I chose to do my STEAM project on MS as I have had family members affected by the disease and I wanted to understand it as much as possible. I made nerve cells out of clay to show the degeneration caused by the attacks and flare ups. I feel that an model or illustration on what is happening on the cellular level helps give an understanding in the depths of the effects of the disease. We can see the damaged myelin and the axonal loss that results from the long term effects of the disease. By visualizing the damage we can get an idea of how the symptoms of MS are caused. These damaged cells form the plaques that are one of the hallmarks of MS. I learned a lot on my research for this project and realize that there is a lot left to learn.

One Comment

  1. This project of Multiple Sclerosis and its effects on the nervous system was very well put together and thought provoking. Multiple Sclerosis leaves long term effects on the neurons, this is shown by the pictures above. MS is seen as an autoimmune disease, it affects the Central Nervous System and attacks white and gray matter. MS attacks the Myelin sheath. The myelin sheath acts as insulation around axons of neurons that helps provide protection and speeds up the electrical nerve impulse transmission. When Demyelination occurs, it can cause degradation and loss of the action potential which can lead to the signals never reaching its intended target. This is the main cause of symptoms such as numbness, paresthesia, double vision, limb weakness and sensory disturbance. It is believed that either CD3+, CD8+, or CD4+ T cells are responsible for the disease. As far as the effects MS has on the brain goes, brain atrophy and loss of brain function and volume and key factors. Primary demyelination of the cell progresses into the secondary axonal degeneration.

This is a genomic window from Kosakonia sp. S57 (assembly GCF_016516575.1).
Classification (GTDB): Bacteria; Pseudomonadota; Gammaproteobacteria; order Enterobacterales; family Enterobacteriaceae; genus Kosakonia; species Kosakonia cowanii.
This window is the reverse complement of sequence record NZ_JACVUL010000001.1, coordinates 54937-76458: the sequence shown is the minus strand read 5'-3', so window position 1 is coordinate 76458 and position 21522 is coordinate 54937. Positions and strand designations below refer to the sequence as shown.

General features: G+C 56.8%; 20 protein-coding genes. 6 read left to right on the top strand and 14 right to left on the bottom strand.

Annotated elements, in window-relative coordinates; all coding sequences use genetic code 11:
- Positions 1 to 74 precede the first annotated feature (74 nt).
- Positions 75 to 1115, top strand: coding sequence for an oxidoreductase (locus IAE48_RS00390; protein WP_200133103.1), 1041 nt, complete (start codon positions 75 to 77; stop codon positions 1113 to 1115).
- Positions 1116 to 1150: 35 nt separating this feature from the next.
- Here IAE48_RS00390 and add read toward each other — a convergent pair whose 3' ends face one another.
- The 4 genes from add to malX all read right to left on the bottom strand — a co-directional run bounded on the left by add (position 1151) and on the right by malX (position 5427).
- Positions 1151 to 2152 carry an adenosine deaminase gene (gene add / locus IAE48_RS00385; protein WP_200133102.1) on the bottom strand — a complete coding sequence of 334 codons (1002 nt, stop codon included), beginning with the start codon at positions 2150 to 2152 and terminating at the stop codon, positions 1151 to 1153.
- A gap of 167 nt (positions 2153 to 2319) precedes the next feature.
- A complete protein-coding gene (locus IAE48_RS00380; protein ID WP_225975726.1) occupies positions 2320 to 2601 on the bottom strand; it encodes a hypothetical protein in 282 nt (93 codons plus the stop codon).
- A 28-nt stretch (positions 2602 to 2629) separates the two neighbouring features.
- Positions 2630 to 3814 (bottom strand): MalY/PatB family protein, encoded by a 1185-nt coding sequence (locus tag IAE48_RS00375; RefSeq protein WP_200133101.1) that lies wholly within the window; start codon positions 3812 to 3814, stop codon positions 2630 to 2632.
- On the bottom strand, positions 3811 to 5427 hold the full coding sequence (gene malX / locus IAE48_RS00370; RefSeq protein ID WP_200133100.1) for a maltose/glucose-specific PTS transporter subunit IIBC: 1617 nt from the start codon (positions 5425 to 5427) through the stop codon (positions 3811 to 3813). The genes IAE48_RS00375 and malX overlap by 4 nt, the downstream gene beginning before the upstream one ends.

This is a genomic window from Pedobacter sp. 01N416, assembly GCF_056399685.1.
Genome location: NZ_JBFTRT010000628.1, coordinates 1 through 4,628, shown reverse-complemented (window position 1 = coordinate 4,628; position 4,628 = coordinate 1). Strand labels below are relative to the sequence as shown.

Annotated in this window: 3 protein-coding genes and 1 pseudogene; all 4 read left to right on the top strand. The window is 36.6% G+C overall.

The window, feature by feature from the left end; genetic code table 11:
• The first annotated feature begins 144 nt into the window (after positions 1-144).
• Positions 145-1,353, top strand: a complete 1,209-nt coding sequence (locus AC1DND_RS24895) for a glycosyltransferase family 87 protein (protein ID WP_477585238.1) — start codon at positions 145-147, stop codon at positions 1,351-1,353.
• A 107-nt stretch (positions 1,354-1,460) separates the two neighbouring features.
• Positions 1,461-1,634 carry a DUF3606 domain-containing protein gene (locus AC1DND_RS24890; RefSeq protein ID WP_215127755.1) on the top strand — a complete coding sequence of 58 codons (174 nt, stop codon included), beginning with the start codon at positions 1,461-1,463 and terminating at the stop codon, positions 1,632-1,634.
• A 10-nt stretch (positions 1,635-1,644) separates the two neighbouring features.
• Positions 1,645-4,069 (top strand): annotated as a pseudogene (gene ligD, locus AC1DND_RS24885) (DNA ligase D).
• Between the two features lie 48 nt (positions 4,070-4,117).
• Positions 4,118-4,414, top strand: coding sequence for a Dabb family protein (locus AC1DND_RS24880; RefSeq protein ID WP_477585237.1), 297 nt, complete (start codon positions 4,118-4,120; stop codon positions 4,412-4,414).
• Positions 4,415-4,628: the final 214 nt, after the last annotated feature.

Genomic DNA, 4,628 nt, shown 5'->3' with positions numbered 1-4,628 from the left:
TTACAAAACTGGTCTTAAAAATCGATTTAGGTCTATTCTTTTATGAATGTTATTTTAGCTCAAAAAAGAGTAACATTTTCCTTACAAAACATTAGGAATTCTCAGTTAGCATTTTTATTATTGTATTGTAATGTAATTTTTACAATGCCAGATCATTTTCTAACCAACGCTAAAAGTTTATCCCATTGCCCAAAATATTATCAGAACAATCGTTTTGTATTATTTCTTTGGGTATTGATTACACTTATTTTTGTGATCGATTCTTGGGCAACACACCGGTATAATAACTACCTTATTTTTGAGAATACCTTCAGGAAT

There is no cure for MS, but there are treatments available. Most treatments available are for Relapsing-remitting Multiple Sclerosis or RRMS. The treatments are focused on demyelination and neuroprotection. Treatments have started to focus on the precise causes instead of just the treatment of symptoms. Although we have spent the past few years researching this heartbreaking disease, we still all have a lot to learn. There are countless medical trials and possible medications that will hopefully result in further relief for survivors of MS, but for now, we have to stick with what we know.

    Danielle Barnes

Comments are closed.